First draft of both one-acts: done! Are they great? Nope. Are they crap? Quite possibly. Are they written? You bet your Grangerford they are.
Last night and today were all about hanging out with Emmeline Grangerford in the multipurpose room. Only now am I looking around online and realizing that she is far better known than I realized. One person posted that she’s “literature’s first emo kid” and a University of Virginia student created a whole website dedicated to her which subtly makes the argument that Emily the Strange is the reincarnation of Mark Twain’s character (more research on this must be done!). I now know that she is apparently based on a real poet who Mark Twain “enjoyed”: “Julia A. Moore, who was known as ‘The Sweet Singer of Michigan,’ is perhaps the most famous bad poet in the history of American literature. As her poems frequently deal with death, she is often described as a ‘mortuary poet,’ a name sometimes given to mediocre writers who dwell on the uncertainty of life in the nineteenth century. Moore was a favourite of Mark Twain, who was inspired by her to create the character of Emmeline Grangerford in The Adventures of Huckleberry Finn.”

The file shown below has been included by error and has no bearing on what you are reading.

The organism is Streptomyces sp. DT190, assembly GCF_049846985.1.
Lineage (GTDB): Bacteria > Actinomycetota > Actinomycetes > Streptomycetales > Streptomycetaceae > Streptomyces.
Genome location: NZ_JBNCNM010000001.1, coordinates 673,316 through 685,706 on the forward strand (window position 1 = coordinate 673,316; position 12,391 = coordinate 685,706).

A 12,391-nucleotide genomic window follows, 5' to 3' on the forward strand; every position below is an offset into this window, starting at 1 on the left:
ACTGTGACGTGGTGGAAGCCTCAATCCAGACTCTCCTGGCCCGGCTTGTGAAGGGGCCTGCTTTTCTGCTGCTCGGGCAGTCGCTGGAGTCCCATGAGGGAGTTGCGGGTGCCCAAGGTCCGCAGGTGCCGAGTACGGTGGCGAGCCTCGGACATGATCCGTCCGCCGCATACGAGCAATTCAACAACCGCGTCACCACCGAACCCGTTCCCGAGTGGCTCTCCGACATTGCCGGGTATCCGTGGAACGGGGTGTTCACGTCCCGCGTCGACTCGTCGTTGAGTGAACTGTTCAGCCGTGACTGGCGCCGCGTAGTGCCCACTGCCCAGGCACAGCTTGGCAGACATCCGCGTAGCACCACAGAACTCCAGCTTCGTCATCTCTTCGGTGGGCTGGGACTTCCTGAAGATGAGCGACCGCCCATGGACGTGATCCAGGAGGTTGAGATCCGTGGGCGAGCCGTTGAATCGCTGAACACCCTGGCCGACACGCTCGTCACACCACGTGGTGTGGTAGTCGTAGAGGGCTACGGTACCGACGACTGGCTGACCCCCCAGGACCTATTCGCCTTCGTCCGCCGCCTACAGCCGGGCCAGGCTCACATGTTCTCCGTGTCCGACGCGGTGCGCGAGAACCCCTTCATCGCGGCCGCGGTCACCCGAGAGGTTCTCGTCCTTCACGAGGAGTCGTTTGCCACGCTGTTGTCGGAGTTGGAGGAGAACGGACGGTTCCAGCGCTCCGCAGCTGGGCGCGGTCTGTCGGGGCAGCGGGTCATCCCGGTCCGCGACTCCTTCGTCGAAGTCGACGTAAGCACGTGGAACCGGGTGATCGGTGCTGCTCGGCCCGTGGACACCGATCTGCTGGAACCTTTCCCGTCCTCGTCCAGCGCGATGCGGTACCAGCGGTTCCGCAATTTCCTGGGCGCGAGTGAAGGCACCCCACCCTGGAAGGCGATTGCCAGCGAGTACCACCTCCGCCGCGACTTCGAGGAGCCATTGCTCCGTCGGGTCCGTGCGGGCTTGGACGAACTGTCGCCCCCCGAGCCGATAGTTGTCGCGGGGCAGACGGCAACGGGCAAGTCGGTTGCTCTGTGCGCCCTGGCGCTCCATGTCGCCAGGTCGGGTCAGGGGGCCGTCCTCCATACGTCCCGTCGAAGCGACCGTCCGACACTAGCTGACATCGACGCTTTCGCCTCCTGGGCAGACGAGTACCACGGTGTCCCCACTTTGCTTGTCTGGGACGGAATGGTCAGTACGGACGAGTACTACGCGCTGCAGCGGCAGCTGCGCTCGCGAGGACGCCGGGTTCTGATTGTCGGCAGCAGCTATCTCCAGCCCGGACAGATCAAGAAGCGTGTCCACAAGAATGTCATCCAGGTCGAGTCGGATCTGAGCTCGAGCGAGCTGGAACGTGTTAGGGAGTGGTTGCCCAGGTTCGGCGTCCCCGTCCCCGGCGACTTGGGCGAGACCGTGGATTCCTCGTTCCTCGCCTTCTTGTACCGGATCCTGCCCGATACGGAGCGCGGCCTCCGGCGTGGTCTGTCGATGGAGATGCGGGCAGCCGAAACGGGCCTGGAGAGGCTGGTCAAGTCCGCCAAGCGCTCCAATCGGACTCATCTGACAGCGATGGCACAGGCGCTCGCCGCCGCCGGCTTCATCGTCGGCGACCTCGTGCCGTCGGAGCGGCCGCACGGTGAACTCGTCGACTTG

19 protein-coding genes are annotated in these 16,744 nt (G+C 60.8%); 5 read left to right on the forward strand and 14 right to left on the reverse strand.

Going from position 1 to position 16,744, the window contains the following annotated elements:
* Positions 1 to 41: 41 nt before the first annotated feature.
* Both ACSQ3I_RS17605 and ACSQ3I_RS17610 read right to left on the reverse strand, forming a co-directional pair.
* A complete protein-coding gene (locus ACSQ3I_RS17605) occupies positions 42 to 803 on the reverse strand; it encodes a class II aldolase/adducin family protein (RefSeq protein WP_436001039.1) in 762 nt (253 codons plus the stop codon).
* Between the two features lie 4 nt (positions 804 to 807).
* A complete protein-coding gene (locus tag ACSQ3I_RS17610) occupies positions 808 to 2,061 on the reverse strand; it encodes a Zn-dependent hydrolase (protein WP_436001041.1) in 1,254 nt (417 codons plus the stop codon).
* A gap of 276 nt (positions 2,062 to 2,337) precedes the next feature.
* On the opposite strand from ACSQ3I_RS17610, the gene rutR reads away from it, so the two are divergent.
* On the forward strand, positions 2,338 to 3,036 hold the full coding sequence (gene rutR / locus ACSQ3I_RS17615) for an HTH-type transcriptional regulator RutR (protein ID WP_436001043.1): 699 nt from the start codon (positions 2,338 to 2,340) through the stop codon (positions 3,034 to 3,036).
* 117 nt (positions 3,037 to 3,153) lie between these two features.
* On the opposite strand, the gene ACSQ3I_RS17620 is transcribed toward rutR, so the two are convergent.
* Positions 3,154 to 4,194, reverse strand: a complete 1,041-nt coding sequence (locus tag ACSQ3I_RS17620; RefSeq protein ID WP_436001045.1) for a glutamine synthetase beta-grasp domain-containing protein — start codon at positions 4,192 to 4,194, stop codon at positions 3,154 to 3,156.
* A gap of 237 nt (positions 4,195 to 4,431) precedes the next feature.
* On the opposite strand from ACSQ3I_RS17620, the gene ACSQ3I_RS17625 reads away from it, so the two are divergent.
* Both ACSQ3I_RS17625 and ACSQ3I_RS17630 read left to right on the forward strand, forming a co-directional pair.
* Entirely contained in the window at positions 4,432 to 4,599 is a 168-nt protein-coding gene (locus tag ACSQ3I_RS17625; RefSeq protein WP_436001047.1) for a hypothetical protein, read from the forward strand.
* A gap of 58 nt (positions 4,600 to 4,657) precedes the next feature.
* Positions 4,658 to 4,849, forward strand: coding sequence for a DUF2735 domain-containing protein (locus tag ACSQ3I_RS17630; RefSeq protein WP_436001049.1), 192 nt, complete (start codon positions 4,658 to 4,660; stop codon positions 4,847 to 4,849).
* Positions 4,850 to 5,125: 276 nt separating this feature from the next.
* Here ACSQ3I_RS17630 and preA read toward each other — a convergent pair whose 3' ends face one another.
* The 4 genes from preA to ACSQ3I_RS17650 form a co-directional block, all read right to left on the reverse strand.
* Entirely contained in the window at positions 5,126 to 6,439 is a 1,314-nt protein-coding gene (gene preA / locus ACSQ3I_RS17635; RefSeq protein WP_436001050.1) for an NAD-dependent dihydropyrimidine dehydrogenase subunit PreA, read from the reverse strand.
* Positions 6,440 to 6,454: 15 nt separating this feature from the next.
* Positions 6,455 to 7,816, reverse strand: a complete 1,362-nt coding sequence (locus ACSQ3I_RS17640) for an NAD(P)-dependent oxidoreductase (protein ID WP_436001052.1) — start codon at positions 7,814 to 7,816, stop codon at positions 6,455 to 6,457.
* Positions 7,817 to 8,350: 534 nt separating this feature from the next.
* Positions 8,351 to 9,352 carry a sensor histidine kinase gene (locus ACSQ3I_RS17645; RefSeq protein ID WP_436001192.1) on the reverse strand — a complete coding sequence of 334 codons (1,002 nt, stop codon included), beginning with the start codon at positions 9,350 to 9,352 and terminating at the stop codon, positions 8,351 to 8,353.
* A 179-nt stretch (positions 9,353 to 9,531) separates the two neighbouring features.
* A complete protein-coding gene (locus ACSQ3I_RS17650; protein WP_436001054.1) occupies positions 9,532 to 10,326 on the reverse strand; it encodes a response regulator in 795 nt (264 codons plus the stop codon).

More scholarly sources compare Emmeline to some of mythology’s most dangerous vixens:
A siren is a most unlikely feature of the Mississippi, but an untiring search for the Homeric in Twain reveals the siren in Emmeline Grangerford. She is a poetess, a singer of songs, odes to be specific, and Huck is as enchanted as any Greek sailor would have been by the song of the Sirens. He expresses his admiration, but it is restrained by the literary taste of Twain. Huck says of Miss Grangerford’s “Ode toStephen Dowling Bots, Dec’d” that “If Emmeline Grangerford could make poetry like that before she was fourteen, there ain’t no tellingwhat she could ‘a’ done by and by.” —Jack Solomon
Clearly I need to do some more digging about this character’s history!